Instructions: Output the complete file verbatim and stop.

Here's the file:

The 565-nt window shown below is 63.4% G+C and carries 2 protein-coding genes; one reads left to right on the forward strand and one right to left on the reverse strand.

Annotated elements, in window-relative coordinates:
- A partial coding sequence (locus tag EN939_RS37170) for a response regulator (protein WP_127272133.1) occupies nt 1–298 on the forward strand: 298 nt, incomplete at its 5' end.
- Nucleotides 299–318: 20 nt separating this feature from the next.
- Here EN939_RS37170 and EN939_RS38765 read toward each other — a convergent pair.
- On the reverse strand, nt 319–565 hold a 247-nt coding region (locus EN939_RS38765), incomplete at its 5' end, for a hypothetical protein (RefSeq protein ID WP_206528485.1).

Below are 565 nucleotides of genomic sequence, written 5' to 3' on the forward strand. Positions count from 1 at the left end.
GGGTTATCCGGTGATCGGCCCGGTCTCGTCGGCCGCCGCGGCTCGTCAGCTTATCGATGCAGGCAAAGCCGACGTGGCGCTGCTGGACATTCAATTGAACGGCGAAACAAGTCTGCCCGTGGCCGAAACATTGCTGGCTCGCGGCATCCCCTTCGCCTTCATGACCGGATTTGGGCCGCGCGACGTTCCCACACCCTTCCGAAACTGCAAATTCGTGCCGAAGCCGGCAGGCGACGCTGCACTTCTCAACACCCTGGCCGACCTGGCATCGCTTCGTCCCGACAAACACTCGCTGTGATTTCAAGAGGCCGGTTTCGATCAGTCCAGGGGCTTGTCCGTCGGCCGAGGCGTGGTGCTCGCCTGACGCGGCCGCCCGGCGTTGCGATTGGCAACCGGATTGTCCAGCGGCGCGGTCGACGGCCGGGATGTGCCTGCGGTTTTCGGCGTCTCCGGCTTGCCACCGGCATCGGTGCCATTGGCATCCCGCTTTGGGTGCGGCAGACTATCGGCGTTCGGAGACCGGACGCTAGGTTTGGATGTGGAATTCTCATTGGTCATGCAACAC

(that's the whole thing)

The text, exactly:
The 565-nt window shown below is 63.4% G+C and carries 2 protein-coding genes; one reads left to right on the forward strand and one right to left on the reverse strand.

Annotated elements, in window-relative coordinates:
- A partial coding sequence (locus tag EN939_RS37170) for a response regulator (protein WP_127272133.1) occupies nt 1–298 on the forward strand: 298 nt, incomplete at its 5' end.
- Nucleotides 299–318: 20 nt separating this feature from the next.
- Here EN939_RS37170 and EN939_RS38765 read toward each other — a convergent pair.
- On the reverse strand, nt 319–565 hold a 247-nt coding region (locus EN939_RS38765), incomplete at its 5' end, for a hypothetical protein (RefSeq protein ID WP_206528485.1).

Below are 565 nucleotides of genomic sequence, written 5' to 3' on the forward strand. Positions count from 1 at the left end.
GGGTTATCCGGTGATCGGCCCGGTCTCGTCGGCCGCCGCGGCTCGTCAGCTTATCGATGCAGGCAAAGCCGACGTGGCGCTGCTGGACATTCAATTGAACGGCGAAACAAGTCTGCCCGTGGCCGAAACATTGCTGGCTCGCGGCATCCCCTTCGCCTTCATGACCGGATTTGGGCCGCGCGACGTTCCCACACCCTTCCGAAACTGCAAATTCGTGCCGAAGCCGGCAGGCGACGCTGCACTTCTCAACACCCTGGCCGACCTGGCATCGCTTCGTCCCGACAAACACTCGCTGTGATTTCAAGAGGCCGGTTTCGATCAGTCCAGGGGCTTGTCCGTCGGCCGAGGCGTGGTGCTCGCCTGACGCGGCCGCCCGGCGTTGCGATTGGCAACCGGATTGTCCAGCGGCGCGGTCGACGGCCGGGATGTGCCTGCGGTTTTCGGCGTCTCCGGCTTGCCACCGGCATCGGTGCCATTGGCATCCCGCTTTGGGTGCGGCAGACTATCGGCGTTCGGAGACCGGACGCTAGGTTTGGATGTGGAATTCTCATTGGTCATGCAACAC